The Court of Appeal decision is therefore relatively balanced. Global internet intermediaries like Google process and store such significant volumes of information today that their cooperation can be important to advancing a civil action or, like in this case, obtaining an effective remedy. In general, this British Columbia case will help organizations deal with global internet intermediaries. However, global search engine “takedown orders” of the kind issued in this case will not necessarily be easy to obtain and enforce.

Adapted from “All About Information” by Dan Michaluk

Court of Appeal Holds that Non-Party and Participant Experts Need Not Comply with Rule 53.03

Posted in Civil Procedure

Cases dealing with expert evidence have recently been considered by appellate courts. We have discussed two of those cases in our FTR Nows, Court of Appeal Holds that Counsel May Review Draft Expert Witness Reports and SCC Clarifies Test for Qualifying as an Expert Witness.

In Westerhof v Gee Estate, the Court of Appeal for Ontario returned to the topic of expert witnesses. This time, the question was whether Rule 53.03 of the Rules of Civil Procedure applies only to “litigation experts” as described in Rule 4.1.01 and Form 53 or whether it applies more broadly to all witnesses with special expertise giving opinion evidence.

In this personal injury case, the trial judge excluded evidence from various participant and non-party expert witnesses because they did not comply with Rule 53.03. On appeal, the Divisional Court held that the type of evidence (e.g. fact or opinion) at issue determines whether Rule 53.03 applies. Accordingly, Rule 53.03 applies where opinion evidence is at issue.

The Court of Appeal disagreed that the type of evidence was the key factor in determining the application of Rule 53.03. It held that participant experts and non-party experts can provide opinion evidence without complying with Rule 53.03 where:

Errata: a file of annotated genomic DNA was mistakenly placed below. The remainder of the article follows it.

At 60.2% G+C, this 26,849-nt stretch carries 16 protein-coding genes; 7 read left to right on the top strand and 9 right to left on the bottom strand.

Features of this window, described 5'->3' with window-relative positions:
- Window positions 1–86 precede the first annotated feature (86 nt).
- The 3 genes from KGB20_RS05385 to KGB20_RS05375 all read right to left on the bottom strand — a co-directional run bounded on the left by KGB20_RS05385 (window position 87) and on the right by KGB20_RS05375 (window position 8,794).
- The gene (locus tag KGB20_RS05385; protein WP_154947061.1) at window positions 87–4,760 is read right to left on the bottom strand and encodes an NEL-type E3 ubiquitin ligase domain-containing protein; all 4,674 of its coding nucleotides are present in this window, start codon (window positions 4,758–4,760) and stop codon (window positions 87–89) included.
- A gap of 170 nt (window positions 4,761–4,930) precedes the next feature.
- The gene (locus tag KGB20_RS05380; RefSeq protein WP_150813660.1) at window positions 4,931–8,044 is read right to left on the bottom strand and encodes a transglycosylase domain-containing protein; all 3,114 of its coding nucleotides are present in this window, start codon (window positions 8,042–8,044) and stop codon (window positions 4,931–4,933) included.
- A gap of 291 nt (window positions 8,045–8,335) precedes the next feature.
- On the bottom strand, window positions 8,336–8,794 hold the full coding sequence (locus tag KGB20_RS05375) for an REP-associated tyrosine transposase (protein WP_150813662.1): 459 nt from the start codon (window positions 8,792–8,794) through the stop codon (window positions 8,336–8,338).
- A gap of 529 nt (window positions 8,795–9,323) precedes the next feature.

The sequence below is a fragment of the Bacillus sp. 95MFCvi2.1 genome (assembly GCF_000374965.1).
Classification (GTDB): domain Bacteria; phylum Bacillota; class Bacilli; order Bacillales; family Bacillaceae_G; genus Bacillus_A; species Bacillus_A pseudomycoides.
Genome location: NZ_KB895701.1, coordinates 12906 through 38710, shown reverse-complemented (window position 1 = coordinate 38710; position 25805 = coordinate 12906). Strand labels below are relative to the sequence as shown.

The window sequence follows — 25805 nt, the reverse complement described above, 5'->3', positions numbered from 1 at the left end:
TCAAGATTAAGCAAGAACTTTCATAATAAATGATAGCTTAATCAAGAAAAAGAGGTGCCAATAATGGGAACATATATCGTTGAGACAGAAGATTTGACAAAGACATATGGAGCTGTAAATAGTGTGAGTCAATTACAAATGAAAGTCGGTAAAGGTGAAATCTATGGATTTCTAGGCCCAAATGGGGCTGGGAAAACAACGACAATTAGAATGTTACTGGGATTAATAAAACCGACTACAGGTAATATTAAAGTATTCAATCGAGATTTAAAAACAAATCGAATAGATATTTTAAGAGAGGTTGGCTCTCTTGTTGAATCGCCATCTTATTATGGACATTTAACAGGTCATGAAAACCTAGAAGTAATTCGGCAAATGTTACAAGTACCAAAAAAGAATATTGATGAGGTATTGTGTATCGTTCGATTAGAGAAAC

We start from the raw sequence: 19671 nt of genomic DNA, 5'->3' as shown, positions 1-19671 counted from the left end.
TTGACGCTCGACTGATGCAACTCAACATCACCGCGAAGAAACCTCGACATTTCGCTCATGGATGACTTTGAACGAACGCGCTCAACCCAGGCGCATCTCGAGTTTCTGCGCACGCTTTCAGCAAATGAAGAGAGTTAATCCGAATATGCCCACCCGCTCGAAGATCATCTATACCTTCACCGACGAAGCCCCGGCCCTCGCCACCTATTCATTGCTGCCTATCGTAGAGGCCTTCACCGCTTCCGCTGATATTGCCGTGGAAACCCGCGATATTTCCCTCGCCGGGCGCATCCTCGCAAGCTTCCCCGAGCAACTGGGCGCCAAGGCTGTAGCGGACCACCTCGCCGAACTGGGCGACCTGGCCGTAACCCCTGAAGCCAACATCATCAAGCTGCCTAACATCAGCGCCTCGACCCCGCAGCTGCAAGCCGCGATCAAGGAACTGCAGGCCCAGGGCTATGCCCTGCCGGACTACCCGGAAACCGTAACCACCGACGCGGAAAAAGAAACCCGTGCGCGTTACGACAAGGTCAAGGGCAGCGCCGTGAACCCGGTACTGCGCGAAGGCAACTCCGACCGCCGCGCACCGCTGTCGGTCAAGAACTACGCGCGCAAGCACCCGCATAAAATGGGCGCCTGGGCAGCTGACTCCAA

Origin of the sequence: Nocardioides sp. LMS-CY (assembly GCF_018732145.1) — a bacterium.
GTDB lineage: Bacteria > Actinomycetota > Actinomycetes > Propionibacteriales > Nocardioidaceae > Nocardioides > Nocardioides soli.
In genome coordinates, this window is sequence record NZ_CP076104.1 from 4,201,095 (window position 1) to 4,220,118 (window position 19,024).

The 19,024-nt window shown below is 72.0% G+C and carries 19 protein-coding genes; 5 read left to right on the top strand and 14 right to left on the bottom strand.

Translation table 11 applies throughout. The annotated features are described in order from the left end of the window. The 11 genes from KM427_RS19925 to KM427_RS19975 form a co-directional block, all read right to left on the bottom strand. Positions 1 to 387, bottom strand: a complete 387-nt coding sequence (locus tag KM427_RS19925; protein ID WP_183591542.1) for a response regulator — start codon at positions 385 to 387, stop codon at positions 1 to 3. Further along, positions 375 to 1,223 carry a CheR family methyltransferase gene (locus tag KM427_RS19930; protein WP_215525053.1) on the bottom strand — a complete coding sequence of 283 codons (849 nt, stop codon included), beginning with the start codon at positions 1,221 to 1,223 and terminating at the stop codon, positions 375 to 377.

[60]        […] a witness with special skill, knowledge, training, or experience who has not been engaged by or on behalf of a party to the litigation may give opinion evidence for the truth of its contents without complying with rule 53.03 where:

  • the opinion to be given is based on the witness’s observation of or participation in the events at issue; and
  • the witness formed the opinion to be given as part of the ordinary exercise of his or her skill, knowledge, training and experience while observing or participating in such events.

If the expert witness offers evidence extending beyond the above limits, then Rule 53.03 applies.

The Court of Appeal also confirmed that, as with all evidence, the court retains its gatekeeper function in order to ensure that proper and relevant evidence gets in. For example, a court could order the participant expert or non-party to comply with Rule 53.03. It could also exclude all or part of the opinion evidence of the participant or non-party if the evidence did not meet the test for admissibility.

Sonya Sehgal is a 2015 Summer Student with Hicks Morley.

Courts Differ on Termination Provisions and Need for Future Compliance with ESA

Posted in Employment Law

Over the last few years, courts have been reluctant to enforce different “ESA only” termination provisions due to ambiguity. However, not all judges have taken the same position with respect to what constitutes an ambiguous termination provision. The following two cases offer differing views on termination provisions in employment contracts and future compliance with the Employment Standards Act, 2000 (“ESA”).

In 2011, in Wright v. The Young and Rubicam Group of Companies (Wunderman), the Ontario Superior Court found that the termination provision in an employment contract was void because, in addition to not mentioning benefit continuance, it was possible that it would violate the statutory minimum entitlements under the ESA at a future date. This was the ruling even though at the time of actual termination the applicable termination provision was in compliance with the ESA. In particular, while the plaintiff was paid his statutory entitlement at the time of termination, the contract was not in compliance with the statutory minimums had he been terminated after, for example, 9.5, 10.5 or 11.5 years of service, all of which would “run afoul” of the ESA by 0.5 weeks.

On the other hand, in the relatively recent decision Ford v. Keegan, the Ontario Superior Court disagreed with the reasoning in Wright and held that a termination provision in an employment contract is valid if it complies with the ESA on the date of termination, even though it may not be in compliance at some future point.

The Court’s comments in Ford v. Keegan bring some reassurance to employers that they do not have to draft termination provisions with notice periods “of such a length as to satisfy the legislative requirements in every conceivable circumstance.” It is also good practice to stipulate in employment contracts that the employee shall not receive less than his or her minimum entitlements under the ESA.